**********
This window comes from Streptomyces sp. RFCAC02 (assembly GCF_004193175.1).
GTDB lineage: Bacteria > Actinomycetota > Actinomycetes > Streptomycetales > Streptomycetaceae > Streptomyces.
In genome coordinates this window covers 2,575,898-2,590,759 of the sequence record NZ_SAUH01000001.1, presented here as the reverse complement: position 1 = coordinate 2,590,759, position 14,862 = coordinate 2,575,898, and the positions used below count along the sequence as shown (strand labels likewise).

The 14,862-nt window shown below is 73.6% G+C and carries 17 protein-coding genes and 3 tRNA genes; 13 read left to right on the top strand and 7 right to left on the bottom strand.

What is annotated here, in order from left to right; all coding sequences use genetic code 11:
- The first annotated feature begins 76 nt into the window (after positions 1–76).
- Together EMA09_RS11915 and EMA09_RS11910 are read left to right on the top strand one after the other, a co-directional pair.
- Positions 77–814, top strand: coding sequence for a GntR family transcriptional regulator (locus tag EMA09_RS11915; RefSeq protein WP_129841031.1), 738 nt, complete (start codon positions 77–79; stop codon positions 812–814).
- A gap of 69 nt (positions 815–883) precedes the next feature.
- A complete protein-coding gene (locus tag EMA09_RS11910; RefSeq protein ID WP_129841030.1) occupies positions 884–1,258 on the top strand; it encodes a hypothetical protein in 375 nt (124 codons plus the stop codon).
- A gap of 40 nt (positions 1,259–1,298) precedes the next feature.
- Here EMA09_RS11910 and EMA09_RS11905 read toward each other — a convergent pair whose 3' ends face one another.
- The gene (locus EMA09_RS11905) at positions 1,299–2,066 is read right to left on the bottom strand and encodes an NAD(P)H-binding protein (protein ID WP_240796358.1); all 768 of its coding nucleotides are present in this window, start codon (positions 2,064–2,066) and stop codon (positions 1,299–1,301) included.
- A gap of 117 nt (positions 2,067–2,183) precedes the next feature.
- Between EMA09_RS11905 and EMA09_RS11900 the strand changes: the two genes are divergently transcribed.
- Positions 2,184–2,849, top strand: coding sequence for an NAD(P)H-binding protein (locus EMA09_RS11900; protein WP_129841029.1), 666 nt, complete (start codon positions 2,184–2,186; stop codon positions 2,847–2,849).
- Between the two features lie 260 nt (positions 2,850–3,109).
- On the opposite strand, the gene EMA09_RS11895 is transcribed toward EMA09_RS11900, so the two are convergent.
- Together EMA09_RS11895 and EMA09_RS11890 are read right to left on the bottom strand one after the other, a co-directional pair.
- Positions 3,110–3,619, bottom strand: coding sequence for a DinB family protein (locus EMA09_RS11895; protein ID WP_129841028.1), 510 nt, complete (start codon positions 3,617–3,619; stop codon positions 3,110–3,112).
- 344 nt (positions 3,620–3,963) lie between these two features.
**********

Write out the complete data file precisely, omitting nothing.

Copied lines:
This window comes from Streptomyces sp. RFCAC02 (assembly GCF_004193175.1).
GTDB lineage: Bacteria > Actinomycetota > Actinomycetes > Streptomycetales > Streptomycetaceae > Streptomyces.
In genome coordinates this window covers 2,575,898-2,590,759 of the sequence record NZ_SAUH01000001.1, presented here as the reverse complement: position 1 = coordinate 2,590,759, position 14,862 = coordinate 2,575,898, and the positions used below count along the sequence as shown (strand labels likewise).

The 14,862-nt window shown below is 73.6% G+C and carries 17 protein-coding genes and 3 tRNA genes; 13 read left to right on the top strand and 7 right to left on the bottom strand.

What is annotated here, in order from left to right; all coding sequences use genetic code 11:
- The first annotated feature begins 76 nt into the window (after positions 1–76).
- Together EMA09_RS11915 and EMA09_RS11910 are read left to right on the top strand one after the other, a co-directional pair.
- Positions 77–814, top strand: coding sequence for a GntR family transcriptional regulator (locus tag EMA09_RS11915; RefSeq protein WP_129841031.1), 738 nt, complete (start codon positions 77–79; stop codon positions 812–814).
- A gap of 69 nt (positions 815–883) precedes the next feature.
- A complete protein-coding gene (locus tag EMA09_RS11910; RefSeq protein ID WP_129841030.1) occupies positions 884–1,258 on the top strand; it encodes a hypothetical protein in 375 nt (124 codons plus the stop codon).
- A gap of 40 nt (positions 1,259–1,298) precedes the next feature.
- Here EMA09_RS11910 and EMA09_RS11905 read toward each other — a convergent pair whose 3' ends face one another.
- The gene (locus EMA09_RS11905) at positions 1,299–2,066 is read right to left on the bottom strand and encodes an NAD(P)H-binding protein (protein ID WP_240796358.1); all 768 of its coding nucleotides are present in this window, start codon (positions 2,064–2,066) and stop codon (positions 1,299–1,301) included.
- A gap of 117 nt (positions 2,067–2,183) precedes the next feature.
- Between EMA09_RS11905 and EMA09_RS11900 the strand changes: the two genes are divergently transcribed.
- Positions 2,184–2,849, top strand: coding sequence for an NAD(P)H-binding protein (locus EMA09_RS11900; protein WP_129841029.1), 666 nt, complete (start codon positions 2,184–2,186; stop codon positions 2,847–2,849).
- Between the two features lie 260 nt (positions 2,850–3,109).
- On the opposite strand, the gene EMA09_RS11895 is transcribed toward EMA09_RS11900, so the two are convergent.
- Together EMA09_RS11895 and EMA09_RS11890 are read right to left on the bottom strand one after the other, a co-directional pair.
- Positions 3,110–3,619, bottom strand: coding sequence for a DinB family protein (locus EMA09_RS11895; protein ID WP_129841028.1), 510 nt, complete (start codon positions 3,617–3,619; stop codon positions 3,110–3,112).
- 344 nt (positions 3,620–3,963) lie between these two features.